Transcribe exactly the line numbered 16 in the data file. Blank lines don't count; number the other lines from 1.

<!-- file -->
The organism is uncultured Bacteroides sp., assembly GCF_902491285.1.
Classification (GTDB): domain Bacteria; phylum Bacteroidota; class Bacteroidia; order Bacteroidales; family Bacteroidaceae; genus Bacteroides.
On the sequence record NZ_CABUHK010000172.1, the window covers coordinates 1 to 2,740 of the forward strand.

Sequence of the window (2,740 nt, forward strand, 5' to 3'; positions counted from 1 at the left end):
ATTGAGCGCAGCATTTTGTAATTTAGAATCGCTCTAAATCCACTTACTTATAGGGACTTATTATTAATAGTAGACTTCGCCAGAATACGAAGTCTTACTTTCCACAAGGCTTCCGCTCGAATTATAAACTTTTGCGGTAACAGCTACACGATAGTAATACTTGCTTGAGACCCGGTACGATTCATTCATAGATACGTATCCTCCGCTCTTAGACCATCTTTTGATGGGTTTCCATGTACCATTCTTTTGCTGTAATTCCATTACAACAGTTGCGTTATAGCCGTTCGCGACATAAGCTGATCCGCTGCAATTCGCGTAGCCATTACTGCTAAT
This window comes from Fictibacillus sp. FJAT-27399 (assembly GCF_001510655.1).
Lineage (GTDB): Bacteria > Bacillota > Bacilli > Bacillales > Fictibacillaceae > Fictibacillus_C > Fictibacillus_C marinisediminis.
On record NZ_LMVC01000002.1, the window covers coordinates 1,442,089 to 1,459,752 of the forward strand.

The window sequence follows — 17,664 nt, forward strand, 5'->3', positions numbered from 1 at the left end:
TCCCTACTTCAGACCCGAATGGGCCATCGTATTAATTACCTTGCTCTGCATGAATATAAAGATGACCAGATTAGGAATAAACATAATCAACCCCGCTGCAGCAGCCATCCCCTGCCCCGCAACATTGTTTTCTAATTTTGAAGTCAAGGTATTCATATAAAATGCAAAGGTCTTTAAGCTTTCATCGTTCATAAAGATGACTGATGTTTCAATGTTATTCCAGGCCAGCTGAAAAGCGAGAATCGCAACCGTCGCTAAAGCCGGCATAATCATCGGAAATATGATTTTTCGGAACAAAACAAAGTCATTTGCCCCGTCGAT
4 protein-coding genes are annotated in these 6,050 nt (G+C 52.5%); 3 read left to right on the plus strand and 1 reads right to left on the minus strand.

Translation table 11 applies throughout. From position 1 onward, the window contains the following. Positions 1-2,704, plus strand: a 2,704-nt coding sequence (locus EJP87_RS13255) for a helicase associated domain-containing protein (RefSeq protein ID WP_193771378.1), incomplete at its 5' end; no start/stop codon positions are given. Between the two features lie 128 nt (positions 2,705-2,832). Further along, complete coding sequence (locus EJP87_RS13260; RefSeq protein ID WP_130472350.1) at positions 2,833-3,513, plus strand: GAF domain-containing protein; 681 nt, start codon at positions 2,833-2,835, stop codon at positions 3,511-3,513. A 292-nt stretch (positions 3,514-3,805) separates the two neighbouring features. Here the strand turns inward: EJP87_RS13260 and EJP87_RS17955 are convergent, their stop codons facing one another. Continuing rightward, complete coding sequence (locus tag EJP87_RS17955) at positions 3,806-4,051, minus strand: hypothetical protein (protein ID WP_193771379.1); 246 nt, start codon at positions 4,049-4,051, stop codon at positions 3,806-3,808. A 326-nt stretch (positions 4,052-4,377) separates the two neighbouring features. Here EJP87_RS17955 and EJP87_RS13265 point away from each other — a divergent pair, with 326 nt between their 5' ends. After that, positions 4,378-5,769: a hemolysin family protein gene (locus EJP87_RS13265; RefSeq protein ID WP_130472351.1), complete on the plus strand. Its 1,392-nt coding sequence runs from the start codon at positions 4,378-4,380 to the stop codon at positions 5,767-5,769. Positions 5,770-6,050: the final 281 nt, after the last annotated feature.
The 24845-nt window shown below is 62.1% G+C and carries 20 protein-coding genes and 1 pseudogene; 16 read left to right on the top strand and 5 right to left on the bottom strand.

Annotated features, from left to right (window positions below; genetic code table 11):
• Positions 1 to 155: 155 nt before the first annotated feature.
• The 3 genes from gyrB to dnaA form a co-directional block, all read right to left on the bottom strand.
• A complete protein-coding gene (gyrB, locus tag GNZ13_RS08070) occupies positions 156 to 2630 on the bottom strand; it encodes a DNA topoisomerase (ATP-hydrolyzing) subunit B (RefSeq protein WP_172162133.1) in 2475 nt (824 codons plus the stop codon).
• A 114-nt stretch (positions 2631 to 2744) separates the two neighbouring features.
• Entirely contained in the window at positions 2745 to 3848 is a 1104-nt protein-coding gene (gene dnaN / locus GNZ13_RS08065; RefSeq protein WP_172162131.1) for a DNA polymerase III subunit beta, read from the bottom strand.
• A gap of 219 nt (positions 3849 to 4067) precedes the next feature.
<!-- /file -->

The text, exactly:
• The 3 genes from gyrB to dnaA form a co-directional block, all read right to left on the bottom strand.